Solar does seem a creative economic driver for a little desert town. So bring on the “Sustainable Gila Bend” promotion. It’s what Gila Bend’s city manager and planning director, as well as local citizens are hoping for.

Susnet Farm Alfalfa Fie; east side of Painted Rock Road © AME

Susnet Farm Alfalfa Fie; east side of Painted Rock Road © AME

For more on Gila Bend’s latest rebirth see:https://www.hcn.org/issues/44.9/the-fading-arizona-town-of-gila-bend-bets-big-on-solar/article_view?b_start:int=0

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Gathering Hope Tree © SR Euston

It’s nearing the end of day 48 of Occupy Wall Street. Yesterday (remarkably to me) 10,000 Occupy Oaklanders managed to bring the Port of Oakland to a standstill. Although there have been clashes  and arrests there, as well as in other locales around the nation and the globe, overall this massive public demonstration has proved peaceful. It’s obvious that at its core this a nonviolent movement of passive civic resistance and, if necessary, disobedience.

At first the condescending voices of the self-appointed pundits and prophets, those “grown-up” plutocrats, tried in order to: dismiss, brush off, smirk at, marginalize, and demonize these “99%ers” as they have come to be called. (In our little town a letter writer to the local paper fell back on that old 50s’ saw—socialist/marxist/communist. Good grief.) Now the “wise men” are demanding “a plan” and, in the absence of a piece of paper (what no PowerPoint?), expect this (currently) loose cloth of fellow citizens to unravel in short order.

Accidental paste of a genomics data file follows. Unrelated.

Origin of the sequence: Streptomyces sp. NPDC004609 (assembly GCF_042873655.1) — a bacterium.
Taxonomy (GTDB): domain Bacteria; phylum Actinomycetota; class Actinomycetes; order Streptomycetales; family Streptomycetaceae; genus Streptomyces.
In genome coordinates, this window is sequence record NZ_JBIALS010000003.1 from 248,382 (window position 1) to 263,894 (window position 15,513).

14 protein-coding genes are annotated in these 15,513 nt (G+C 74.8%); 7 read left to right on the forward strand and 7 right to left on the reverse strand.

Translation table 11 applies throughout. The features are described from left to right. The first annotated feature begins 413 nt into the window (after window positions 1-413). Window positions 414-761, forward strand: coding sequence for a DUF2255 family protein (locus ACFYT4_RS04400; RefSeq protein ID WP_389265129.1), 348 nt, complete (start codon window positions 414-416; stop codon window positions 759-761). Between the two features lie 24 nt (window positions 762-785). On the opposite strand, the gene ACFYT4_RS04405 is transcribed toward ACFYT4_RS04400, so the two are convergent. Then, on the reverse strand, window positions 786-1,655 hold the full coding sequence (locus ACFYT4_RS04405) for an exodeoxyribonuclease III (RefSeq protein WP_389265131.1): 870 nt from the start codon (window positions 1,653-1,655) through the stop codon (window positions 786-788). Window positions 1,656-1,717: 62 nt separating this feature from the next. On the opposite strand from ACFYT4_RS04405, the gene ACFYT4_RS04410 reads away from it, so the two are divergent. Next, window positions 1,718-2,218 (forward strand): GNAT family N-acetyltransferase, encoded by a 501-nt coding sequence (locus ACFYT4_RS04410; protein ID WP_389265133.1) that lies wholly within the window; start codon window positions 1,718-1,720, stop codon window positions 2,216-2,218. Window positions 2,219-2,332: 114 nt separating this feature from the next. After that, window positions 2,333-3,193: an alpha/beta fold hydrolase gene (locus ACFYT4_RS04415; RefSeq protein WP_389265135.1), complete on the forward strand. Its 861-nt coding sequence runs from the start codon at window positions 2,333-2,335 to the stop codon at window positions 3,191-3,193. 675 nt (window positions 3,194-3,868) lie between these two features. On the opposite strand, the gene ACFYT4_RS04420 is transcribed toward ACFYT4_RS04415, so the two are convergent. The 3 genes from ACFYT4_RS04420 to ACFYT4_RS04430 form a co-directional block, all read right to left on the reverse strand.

I would suggest the opposite: that the fabric of resistance is growing stronger, the stitches knitting together closer and closer. As we watch the debacle which calls itself our Congress continue to do nothing to ease national and international economic distress, it seems logical that more, rather than fewer, Americans will demand action. We will expect a new civic engagement toward positive action.

In 1995, at the beginning of the Gingrich congressional era, Gathering Hope, summing up nearly two years of citizen dialog about the state of the nation and the power of envisioning the future, stated the following:

America is entering an extraordinary time of uncertainty and challenge. Our democratic institutions are failing in multiple ways to ensure our own security, our children’s future, and the future of the planet itself.  

Understanding the role of power is essential to understanding our current situation. Large, complex, interlocking institutions of power (including corporations, international financial systems, and government) operate within a dehumanizing value system summed up as “modern market individualism” that is inimical to economic and environmental justice.